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This article was published on August 10, 2013

Being a manager doesn’t make you a leader

Being a manager doesn’t make you a leader
Ilya Pozin
Story by

Ilya Pozin

Ilya Pozin is a serial entrepreneur, writer, and investor. He is the founder of Internet TV platform Pluto TV, digital marketing agency Copl Ilya Pozin is a serial entrepreneur, writer, and investor. He is the founder of Internet TV platform Pluto TV, digital marketing agency Coplex, and social greeting card company Open Me (acquired by Rowl). Named one of Inc.’s ‘30 Under 30’ entrepreneurs, Ilya also has columns appearing on Forbes, Inc., and LinkedIn

Editor’s Note: The following is a guest post by Ilya Pozin, the founder of Ciplex, and a columnist on entrepreneurship and marketing.

It’s a myth that managers and leaders are the same thing.

While every leader may not be a manager, every manager should be a leader. A manager who lacks effective leadership traits will drive a business into the ground faster than you can count to 10.

Going from manager to leader isn’t going to happen overnight. It takes time and energy to improve the way you manage and utilize more leadership characteristics on a daily basis.

Here are some statements to lead by:

Managers give answers, leaders ask questions.

Shouting orders at your staff will turn them against you. Instead, ask your employees this: “What would you do?” or “What do you think of this idea?”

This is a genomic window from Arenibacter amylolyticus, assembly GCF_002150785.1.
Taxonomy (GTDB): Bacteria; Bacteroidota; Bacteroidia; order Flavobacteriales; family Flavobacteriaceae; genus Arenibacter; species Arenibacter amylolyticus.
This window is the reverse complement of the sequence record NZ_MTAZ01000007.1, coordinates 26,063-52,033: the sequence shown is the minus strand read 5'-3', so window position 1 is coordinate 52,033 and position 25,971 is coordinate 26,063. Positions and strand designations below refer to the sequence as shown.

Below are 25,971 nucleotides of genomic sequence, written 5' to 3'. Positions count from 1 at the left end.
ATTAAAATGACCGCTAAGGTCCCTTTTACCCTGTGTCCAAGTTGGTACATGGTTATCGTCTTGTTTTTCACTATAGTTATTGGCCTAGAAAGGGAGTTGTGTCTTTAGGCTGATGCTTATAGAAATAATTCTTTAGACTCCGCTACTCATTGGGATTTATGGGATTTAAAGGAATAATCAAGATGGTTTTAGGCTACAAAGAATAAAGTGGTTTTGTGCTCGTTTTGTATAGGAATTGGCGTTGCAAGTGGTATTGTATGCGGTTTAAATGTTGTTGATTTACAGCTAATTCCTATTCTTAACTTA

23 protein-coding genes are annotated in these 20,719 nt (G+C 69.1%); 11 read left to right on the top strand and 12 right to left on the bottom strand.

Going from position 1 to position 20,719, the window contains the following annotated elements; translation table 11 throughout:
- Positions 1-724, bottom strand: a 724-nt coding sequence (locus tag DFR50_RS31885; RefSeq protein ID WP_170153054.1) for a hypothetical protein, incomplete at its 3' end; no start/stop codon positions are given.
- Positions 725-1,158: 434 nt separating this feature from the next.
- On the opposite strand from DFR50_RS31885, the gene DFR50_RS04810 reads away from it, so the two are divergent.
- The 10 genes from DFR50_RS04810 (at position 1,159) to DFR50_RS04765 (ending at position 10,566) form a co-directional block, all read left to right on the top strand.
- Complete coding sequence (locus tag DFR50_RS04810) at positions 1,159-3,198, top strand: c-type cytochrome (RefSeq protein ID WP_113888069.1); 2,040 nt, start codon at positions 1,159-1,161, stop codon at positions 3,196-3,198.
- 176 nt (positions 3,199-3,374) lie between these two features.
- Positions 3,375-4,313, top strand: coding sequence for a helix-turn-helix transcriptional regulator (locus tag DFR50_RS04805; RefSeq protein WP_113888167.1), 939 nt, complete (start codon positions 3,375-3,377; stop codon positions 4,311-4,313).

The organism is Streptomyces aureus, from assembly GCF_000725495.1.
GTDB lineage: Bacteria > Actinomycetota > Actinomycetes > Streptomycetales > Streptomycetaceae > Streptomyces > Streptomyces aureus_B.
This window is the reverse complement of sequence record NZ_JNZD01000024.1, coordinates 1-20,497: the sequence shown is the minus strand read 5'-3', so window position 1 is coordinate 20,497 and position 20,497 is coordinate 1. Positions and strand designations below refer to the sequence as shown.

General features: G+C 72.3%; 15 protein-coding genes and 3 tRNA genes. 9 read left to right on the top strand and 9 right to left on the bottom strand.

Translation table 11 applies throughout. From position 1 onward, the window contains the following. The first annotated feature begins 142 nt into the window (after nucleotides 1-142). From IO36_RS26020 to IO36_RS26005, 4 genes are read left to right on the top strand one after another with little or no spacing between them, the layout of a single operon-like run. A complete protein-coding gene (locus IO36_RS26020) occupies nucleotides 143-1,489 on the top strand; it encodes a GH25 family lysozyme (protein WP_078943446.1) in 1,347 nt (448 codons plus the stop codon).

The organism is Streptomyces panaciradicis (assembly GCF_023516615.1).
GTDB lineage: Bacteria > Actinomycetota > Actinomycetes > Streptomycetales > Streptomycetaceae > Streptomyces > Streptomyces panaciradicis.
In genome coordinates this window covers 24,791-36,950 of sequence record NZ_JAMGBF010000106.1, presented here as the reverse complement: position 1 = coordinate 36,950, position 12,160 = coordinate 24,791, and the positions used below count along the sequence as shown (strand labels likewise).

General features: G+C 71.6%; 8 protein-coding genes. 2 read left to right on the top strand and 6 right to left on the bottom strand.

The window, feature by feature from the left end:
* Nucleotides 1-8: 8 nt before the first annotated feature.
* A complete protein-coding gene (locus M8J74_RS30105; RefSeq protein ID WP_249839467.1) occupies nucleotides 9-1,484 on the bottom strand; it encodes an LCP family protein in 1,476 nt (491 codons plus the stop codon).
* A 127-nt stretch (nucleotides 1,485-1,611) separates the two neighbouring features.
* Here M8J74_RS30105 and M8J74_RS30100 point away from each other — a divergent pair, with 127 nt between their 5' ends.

By allowing people to participate in the decision-making process, you’ll transform what could have been an order into something more easily swallowed. This type of questioning will also inspire creativity, motivation, and autonomy in your staff.

Managers criticize mistakes, leaders call attention to mistakes indirectly.

Pointing out your employees’ mistakes directly will only leave them feeling embarrassed and frustrated. Effective leaders give their employees the chance to learn and grow letting them address their mistakes themselves.

For example, say a project was sent to a client and you receive a disgruntled message in return. Calmly ask your employee about the clients’ concern and whether they feel what was provided was on par. This gives them a chance to provide input and understand what needs to be improved for the future.

Managers rarely praise, leaders reward even the smallest improvement.

Praise is a must when it comes to effective leadership. Finding time to recognize your employees for even the smallest accomplishment will only increase their interest in what they do. Providing regular feedback and recognition is certain to show your employees you genuinely appreciate their efforts.

Managers focus on the bad, leaders emphasize the good.

This really comes down to seeing the cup half empty or half full. Only tuning into the flaws of a project or an employee doesn’t leave room for learning or improvement. Become a stronger leader by creating a sandwich effect: Start with some form of praise, follow with the criticism, and end with praise.

Managers want credit, leaders credit their teams.

Poor managers are always the first to take credit for positive praise; effective leaders understand the importance of crediting their team for the big wins. This pays off in the long run by establishing a more positive company culture where employees are driven toward more successes as a team.

Management shouldn’t be approach through force, but rather through influence. Start improving your management style by injecting more leadership into it.

As a manager, do you ask questions instead of giving answers?

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